Why I’m A Genius: A Questionable Self Assessment

As my almost three and a half year old continues to develop, I get the parental joy of seeing him grow and learn and wow us with all of his new talents. While some of these are more impressive than others, (putting clothes on all by himself generally trumps turning macaroni and cheese into tusks), it’s his advanced verbal skills that have often left me, well, speechless.

Now, for those of you who haven’t been inundated with my own incessant rambling on a lengthy road-trip, I’ll be clear that I am an avid talker through-and-through. A high school teacher once told my parents that she wasn’t sure what to do with me next, since she’d moved me to every spot in the room and I continued to chit-chat endlessly with whomever might be at my elbow. Her last resort was going to be putting me in the hallway, (or sending me to detention, which seemed to cure it a bit). So let’s say the loquacious gene was easily passed on to my offspring.

For example, this is a 5 minute rant of comments/questions emitted from his tiny, cherry pucker while riding in a taxi from the Chicago airport. (This is not a joke. He literally didn’t even wait long enough for full answers before another random brain pellet spewed out.)

I see an airplane!
Airplanes don’t have wheels.
Where is the choochoo train?
What’s that beeping sound?
Ow, my feet hurt.
Mom, I’m hungry.
There’s another plane!
Why is it not going?
There’s a moon like a pizza!
With jelly on it.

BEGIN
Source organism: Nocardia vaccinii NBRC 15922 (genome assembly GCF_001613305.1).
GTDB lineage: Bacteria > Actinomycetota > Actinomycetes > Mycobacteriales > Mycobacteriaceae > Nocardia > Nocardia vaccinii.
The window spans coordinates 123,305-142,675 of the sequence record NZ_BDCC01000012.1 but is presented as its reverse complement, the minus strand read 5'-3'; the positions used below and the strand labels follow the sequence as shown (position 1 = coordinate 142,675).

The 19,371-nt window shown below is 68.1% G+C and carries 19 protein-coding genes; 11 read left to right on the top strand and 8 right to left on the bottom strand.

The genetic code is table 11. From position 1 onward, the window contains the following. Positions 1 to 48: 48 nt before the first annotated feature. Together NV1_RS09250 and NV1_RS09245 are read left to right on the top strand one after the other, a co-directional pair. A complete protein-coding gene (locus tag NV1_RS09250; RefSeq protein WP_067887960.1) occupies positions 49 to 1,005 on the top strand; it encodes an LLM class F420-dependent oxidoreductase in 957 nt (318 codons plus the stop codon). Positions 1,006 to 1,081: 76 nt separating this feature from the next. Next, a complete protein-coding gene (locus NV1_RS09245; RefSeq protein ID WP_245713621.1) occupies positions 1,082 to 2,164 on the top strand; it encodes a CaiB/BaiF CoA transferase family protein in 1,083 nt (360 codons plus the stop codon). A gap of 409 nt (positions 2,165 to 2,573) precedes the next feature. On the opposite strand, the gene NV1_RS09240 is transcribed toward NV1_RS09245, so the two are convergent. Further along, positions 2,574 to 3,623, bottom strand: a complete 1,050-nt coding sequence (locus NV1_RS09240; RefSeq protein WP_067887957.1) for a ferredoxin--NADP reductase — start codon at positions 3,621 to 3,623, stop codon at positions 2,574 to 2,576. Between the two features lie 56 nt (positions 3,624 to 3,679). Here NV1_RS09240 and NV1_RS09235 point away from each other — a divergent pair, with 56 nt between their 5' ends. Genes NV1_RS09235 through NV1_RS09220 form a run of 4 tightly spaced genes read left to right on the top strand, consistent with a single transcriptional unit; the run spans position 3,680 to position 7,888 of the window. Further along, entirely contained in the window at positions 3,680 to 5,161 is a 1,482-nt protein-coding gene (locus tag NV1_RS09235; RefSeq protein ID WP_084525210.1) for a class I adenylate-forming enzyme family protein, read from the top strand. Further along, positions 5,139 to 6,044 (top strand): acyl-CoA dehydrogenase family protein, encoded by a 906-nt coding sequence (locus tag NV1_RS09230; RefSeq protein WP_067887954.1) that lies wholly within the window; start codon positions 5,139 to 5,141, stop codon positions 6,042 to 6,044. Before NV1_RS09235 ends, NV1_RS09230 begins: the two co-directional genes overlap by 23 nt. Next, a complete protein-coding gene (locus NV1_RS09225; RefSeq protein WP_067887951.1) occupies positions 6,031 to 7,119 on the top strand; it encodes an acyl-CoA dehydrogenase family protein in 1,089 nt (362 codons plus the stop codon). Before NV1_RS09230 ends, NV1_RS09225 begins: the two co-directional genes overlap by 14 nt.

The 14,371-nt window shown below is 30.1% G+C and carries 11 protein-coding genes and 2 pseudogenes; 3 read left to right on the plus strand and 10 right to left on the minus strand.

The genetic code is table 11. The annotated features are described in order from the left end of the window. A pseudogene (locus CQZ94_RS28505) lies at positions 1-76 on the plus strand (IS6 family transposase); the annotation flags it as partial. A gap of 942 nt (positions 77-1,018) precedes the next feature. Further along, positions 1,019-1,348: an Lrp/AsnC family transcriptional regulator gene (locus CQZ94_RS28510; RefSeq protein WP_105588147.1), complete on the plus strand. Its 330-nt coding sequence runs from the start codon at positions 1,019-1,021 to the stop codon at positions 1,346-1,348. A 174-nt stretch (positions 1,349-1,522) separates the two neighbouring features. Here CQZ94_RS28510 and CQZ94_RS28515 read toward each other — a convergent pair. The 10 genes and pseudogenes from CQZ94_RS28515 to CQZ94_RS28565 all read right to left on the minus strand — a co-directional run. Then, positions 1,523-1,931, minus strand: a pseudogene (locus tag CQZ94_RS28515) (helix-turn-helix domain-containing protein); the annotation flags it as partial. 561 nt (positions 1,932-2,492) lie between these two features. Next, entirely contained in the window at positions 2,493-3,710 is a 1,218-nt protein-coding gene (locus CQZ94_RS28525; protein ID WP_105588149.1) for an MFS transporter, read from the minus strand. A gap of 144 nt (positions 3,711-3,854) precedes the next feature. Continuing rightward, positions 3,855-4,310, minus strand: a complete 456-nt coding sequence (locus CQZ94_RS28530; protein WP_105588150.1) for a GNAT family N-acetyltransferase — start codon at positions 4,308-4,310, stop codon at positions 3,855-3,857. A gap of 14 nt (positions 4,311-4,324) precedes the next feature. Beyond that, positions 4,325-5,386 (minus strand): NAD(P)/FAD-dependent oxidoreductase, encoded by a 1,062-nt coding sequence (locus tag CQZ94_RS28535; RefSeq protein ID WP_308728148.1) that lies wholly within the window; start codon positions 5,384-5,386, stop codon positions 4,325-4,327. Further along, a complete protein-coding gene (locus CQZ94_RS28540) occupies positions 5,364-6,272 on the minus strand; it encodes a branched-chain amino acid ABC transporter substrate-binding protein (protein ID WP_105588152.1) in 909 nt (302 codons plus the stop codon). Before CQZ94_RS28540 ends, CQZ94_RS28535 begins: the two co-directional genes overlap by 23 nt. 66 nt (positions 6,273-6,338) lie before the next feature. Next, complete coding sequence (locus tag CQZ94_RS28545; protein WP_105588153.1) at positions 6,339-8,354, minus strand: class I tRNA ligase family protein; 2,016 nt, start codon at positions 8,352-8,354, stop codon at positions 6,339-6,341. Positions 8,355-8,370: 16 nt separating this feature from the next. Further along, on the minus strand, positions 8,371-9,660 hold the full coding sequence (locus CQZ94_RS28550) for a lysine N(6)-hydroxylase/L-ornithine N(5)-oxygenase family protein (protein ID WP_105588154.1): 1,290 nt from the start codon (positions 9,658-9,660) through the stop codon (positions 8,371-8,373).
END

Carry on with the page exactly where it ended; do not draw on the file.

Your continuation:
With chocolate on it.
Lasterday I was fighting with Uncle Brad in my room.
I fight him first but he fight me in my room.
He pushed me down.
What’s that pile of rocks?
Mom, where’s another choochoo?
Why the moon’s up?
I don’t want it to be nighttime.

You catch all that?

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I love that he’s inquisitive, imaginative, thoughtful and perceptive. I’m humbled by the simplicity of his pointed observations and exhausted by the endlessness of his curiosity.

But mostly, I’m very, very impressed with how crazy smart I am in response to all of his mind-blowing, life-expanding, brain-building questions.

Yes, you heard me. I’m thinking I might be an undiscovered genius. I mean, maybe I chose marketing as my career path, but the world of science? The hallowed hallways of logic? The psychic truths of our wisest scholars? Yep. Inscribe my name on that scroll, because there’s some freaking huge intellectual acumen coming out of this mouth on a daily basis. Lemme school you on some of these goods.

It all started at the beginning of Summer when on pretty, sun-drenched weekends, Sam and I would head out on long walks together. The world spun by in new colors and sounds, presumably activating the gears in his little brain to start spinning in overtime. Before long, I wasn’t just trying to catch my breath because of the exercise, (ba-dum-ching!) but rather because I was being interviewed by the worlds smallest HR recruiter about everything he saw.